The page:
Monday, August 8, 2011
Puerco en Chile Colorado
Puerco en Chile Colorado
(pork in red chile sauce)
5 dried New Mexican chiles
4 dried chiles de Arbol
2 dried Ancho chiles
1 tablespoon olive oil
2 pounds boneless pork shoulder, cut into 1 to 1 1/2-inch pieces
Kosher salt and pepper
1 to 1 1/2 cups beef broth
1 small white onion, chopped
3 cloves garlic, minced
1 tablespoon Mexican oregano
1 tablespoon cumin
1/2 tablespoon Kosher salt
1/2 teaspoon fresh ground black pepper
Bring a small pot of water to boil. Cut the heads off the chiles and shake out all the seeds. Cut the chiles up with a pair of scissors or rip them by hand into small pieces. Place the chiles into a non-reactive bowl and pour enough boiling water into the bowl to cover the chiles. Place a lid or plastic wrap over the bowl and allow to sit for at least 30 minutes to soften the chiles.
Transfer the chiles to a blender and add 3/4 cup of the soaking water. Blend until very smooth, 1 to 2 minutes. Set aside.
Heat the olive oil in heavy pot or large skillet over medium high heat. Sprinkle the pork generously with Kosher salt and black pepper. Add the meat to the pot and brown well on all sides. Don't overcrowd the pan; cook it in batches, if necessary. Add another tablespoon of olive oil if the pan starts to get too dry.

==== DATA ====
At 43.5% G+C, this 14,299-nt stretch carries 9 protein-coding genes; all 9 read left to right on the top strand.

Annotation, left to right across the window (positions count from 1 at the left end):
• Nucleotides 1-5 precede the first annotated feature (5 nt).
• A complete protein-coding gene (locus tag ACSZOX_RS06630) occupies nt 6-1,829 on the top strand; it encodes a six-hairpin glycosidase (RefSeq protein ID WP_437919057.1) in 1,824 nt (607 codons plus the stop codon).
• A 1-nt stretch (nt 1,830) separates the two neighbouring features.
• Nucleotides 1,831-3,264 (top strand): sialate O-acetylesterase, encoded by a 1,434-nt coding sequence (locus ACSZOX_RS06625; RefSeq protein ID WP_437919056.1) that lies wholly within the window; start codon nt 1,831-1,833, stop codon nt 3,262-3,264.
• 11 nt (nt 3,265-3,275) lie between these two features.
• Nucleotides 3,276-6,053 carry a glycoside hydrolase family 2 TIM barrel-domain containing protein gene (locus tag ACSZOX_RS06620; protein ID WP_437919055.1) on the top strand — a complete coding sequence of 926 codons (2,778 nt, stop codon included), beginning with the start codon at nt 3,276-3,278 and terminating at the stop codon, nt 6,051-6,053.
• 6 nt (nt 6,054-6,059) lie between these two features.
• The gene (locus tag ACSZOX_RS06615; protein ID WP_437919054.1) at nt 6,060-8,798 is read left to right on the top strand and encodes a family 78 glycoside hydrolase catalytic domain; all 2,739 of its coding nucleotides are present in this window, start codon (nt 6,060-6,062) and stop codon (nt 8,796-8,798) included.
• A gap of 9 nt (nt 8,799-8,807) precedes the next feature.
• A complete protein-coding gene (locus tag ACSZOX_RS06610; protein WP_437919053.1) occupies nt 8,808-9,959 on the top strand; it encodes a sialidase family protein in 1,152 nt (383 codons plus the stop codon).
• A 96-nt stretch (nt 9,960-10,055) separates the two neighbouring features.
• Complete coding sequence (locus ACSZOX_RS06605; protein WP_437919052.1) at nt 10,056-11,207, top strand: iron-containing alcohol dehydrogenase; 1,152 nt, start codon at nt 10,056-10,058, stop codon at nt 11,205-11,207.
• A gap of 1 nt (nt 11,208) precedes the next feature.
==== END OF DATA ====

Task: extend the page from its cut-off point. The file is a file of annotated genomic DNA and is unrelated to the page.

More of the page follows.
Once all the pork is browned, place it back in the pot and add enough beef broth until meat is just covered. Stir, cover and simmer on low for 30 minutes.
Add the chile puree, onion, garlic, Mexican oregano, cumin, 1/2 tablespoon Kosher salt and 1/2 teaspoon fresh ground black pepper and mix well. Cover and simmer until the pork is very tender, about 1 hour more.
Serve with Spanish rice and corn tortillas.
You thought the one with beef was good? Yeah, I did, too. I do. But the pork... oh my goodness, the pork.
I can't explain it, but the difference was so astounding, we already decided I am not making this with beef again for a very, very long time. Steve's best guess was that the pork fat melted into the sauce and made it more velvety, more savory, more "round." Probably. Whatever it was, the pork made the dish so mind-blowingly wonderful, we nearly wept with joy. I'm barely exaggerating.
Ridiculously, blissfully good, hearty and filling, spicy in the right way, that "warm heat in your chest" kind of way, stores and reheats well. I don't know what else to say other than what the heck are you waiting for? Go make this!